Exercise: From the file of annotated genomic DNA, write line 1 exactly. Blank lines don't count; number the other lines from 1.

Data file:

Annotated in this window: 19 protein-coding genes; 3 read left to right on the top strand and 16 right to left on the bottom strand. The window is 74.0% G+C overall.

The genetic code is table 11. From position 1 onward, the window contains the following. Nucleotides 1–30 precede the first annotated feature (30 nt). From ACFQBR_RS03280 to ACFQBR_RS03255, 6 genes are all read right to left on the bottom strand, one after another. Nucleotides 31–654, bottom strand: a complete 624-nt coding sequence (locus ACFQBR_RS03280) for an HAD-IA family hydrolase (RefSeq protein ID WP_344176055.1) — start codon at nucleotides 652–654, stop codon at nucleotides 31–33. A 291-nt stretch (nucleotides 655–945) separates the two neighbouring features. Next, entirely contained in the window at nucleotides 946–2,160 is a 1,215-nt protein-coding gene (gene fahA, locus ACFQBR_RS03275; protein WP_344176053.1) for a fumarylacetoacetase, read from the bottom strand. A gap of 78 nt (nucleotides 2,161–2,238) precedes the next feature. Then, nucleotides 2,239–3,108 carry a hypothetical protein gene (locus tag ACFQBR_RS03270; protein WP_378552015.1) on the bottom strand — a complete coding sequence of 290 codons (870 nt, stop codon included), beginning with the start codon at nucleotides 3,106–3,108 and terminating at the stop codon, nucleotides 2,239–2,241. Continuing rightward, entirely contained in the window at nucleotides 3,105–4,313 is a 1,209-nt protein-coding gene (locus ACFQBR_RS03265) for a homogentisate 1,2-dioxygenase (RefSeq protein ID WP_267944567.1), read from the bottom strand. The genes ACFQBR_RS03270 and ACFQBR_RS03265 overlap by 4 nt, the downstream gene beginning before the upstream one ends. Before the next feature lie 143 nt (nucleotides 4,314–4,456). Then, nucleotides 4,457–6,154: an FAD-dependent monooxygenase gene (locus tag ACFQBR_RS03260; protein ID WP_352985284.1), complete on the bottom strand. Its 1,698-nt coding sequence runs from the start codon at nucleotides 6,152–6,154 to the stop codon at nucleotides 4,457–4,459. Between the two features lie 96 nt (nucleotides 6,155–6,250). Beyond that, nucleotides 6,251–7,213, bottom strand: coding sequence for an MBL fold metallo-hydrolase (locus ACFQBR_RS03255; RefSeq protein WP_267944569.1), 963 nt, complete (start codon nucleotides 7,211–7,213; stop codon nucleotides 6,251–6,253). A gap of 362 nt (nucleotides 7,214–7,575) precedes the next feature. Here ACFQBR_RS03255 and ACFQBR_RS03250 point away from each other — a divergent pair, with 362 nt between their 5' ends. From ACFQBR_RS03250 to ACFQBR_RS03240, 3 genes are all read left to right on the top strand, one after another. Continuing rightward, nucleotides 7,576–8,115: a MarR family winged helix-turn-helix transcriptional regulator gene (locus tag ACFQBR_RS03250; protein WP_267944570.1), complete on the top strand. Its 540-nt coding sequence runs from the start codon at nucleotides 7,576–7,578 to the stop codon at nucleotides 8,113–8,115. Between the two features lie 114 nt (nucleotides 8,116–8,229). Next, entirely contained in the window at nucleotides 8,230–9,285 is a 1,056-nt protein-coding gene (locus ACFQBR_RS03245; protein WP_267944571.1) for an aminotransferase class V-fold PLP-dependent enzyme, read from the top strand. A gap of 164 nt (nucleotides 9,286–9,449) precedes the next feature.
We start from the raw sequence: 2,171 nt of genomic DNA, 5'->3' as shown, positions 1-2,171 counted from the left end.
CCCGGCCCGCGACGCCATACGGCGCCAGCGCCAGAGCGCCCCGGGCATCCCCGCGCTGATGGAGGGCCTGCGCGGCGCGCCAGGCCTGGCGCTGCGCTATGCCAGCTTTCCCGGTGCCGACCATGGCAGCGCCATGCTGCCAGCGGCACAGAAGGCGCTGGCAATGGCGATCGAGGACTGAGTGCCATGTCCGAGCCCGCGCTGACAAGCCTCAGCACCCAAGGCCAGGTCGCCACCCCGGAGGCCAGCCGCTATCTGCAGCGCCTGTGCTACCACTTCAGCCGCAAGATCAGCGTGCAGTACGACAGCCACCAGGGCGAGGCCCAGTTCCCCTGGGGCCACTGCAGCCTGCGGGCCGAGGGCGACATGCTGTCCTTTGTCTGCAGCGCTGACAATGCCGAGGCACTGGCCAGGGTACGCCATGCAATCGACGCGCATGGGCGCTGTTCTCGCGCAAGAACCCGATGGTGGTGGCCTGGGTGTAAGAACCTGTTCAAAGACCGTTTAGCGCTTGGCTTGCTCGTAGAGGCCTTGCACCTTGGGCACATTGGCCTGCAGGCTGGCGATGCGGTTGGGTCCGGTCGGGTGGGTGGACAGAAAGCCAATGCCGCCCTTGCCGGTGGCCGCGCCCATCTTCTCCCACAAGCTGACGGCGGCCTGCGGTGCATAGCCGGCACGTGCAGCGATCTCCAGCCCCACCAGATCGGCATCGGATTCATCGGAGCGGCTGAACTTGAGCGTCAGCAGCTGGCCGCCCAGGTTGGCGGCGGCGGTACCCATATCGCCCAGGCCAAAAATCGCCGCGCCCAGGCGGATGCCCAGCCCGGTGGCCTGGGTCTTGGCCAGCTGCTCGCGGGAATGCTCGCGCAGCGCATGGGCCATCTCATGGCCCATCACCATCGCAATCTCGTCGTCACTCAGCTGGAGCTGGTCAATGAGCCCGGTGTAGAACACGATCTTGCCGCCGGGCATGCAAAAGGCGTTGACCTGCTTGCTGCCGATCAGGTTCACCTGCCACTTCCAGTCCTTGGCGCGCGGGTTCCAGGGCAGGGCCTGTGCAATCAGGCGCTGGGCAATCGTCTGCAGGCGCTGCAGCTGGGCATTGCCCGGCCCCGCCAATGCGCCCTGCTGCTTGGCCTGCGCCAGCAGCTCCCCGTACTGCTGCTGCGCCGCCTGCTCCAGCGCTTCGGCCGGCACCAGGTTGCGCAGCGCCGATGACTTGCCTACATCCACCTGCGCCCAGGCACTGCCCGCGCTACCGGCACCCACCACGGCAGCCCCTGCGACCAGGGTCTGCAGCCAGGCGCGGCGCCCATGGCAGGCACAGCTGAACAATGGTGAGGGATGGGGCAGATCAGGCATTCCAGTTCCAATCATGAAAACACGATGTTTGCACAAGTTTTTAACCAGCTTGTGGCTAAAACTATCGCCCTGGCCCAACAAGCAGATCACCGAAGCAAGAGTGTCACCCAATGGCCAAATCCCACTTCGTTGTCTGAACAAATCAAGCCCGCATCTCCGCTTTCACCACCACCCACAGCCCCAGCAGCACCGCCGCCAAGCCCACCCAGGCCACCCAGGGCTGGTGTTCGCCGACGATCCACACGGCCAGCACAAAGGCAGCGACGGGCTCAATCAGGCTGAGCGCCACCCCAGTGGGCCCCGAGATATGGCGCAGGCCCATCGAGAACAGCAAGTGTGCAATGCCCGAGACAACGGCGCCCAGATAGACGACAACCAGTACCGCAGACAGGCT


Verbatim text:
Annotated in this window: 19 protein-coding genes; 3 read left to right on the top strand and 16 right to left on the bottom strand. The window is 74.0% G+C overall.